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A bike parking area in Seattle’s Ballard neighborhood. (GeekWire Photo / Todd Bishop)

After a year-long pilot and several delays, Seattle is finally ready to establish a permanent dockless bikeshare program.

In documents shared with GeekWire, the Seattle Department of Transportation outlines a plan that would increase the maximum number of dockless shared bikes to 20,000. There are currently about 10,000 shared bikes in Seattle, operated by three different companies.

If approved, the regulations would charge companies a $250,000 annual fee per permit. That would amount to about $50 per bike. The fees would cover the costs of administering the program and creating designated zones where bikes can be parked.

Ofo’s Seattle General Manager Lina Feng said “these excessive bike fees, the highest in the country, would be a step backward in reducing carbon emissions by severely limiting access to greener, more affordable transportation,” in a statement.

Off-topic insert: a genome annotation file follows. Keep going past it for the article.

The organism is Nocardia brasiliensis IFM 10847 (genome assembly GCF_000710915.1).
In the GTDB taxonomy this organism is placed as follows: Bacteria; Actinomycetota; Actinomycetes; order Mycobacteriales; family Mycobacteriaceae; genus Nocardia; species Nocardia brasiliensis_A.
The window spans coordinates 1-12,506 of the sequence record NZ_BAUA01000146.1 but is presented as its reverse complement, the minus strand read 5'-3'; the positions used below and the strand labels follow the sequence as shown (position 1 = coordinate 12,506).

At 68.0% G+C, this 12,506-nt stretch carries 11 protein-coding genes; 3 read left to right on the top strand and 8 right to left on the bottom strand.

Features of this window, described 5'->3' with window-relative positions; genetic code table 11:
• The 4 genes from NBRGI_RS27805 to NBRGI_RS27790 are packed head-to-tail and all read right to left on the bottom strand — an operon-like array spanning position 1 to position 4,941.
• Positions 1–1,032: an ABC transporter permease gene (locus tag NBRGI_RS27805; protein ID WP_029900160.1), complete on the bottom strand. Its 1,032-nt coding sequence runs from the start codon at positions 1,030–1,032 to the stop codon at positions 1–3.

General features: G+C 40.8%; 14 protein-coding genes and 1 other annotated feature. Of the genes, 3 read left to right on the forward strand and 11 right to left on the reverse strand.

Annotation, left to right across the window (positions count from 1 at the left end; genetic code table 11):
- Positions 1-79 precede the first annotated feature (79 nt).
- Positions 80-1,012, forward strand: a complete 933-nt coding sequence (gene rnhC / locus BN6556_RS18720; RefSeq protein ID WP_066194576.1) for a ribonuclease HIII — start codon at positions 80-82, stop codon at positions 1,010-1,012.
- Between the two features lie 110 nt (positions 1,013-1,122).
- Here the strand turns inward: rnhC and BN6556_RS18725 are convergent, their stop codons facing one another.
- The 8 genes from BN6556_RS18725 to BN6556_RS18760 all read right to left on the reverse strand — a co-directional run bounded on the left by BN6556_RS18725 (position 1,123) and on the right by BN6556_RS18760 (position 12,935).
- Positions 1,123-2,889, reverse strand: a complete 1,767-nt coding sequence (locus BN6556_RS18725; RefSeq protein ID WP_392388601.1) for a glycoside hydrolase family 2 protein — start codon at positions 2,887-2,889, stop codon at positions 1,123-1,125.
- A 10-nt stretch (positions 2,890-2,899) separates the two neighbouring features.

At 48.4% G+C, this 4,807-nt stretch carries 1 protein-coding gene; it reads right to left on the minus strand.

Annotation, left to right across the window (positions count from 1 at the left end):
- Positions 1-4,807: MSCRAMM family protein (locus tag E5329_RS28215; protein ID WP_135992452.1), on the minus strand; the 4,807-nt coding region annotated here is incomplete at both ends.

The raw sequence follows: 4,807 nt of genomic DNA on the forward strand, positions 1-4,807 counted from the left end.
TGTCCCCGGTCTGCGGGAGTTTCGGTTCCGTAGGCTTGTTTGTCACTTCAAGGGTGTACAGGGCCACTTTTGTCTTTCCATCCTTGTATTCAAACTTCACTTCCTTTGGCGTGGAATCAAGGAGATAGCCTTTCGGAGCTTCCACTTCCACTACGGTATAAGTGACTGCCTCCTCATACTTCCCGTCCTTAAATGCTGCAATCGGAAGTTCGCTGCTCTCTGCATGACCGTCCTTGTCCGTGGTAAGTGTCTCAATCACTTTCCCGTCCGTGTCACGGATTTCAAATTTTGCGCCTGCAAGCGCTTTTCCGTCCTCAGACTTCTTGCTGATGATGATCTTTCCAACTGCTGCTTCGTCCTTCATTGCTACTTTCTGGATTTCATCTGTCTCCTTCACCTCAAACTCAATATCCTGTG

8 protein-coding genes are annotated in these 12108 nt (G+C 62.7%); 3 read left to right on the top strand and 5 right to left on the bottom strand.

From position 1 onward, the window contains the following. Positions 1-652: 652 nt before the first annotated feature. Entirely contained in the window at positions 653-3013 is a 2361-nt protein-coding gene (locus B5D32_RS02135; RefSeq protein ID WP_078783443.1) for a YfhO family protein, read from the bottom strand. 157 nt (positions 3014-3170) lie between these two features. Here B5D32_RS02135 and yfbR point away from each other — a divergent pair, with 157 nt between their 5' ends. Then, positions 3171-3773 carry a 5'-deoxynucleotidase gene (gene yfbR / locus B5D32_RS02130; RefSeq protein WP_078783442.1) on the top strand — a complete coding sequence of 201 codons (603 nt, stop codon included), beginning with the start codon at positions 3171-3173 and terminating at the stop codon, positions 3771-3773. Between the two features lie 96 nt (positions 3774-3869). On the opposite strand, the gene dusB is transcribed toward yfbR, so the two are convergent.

Among SDOT’s other recommendations: Create a compliance program, add more bikeshare parking zones, and ensure bikes are distributed equitably. Officials also propose creating a plan to help low-income riders access bikeshare.

The proposal says that parking of the shared bikes remains the biggest challenge. According to SDOT only 70-80 percent of bikes are parked correctly. SDOT suggests expanding the designated shared bike parking zones that the department has been testing in some neighborhoods.

During Seattle’s bikeshare pilot, three companies were permitted to launch: Lime, Spin, and Ofo. Over the past year, SDOT has been studying the impact of the brightly colored bicycles in Seattle. Under the proposed regulations, a fourth service would be allowed to enter the market.

That’s likely to create competition among the other services out there, including Uber and Lyft, which both recently acquired dockless bikeshare startups.

Uber has already given a demo of one of its JUMP bikes for SDOT officials and is eager to enter the Seattle market.

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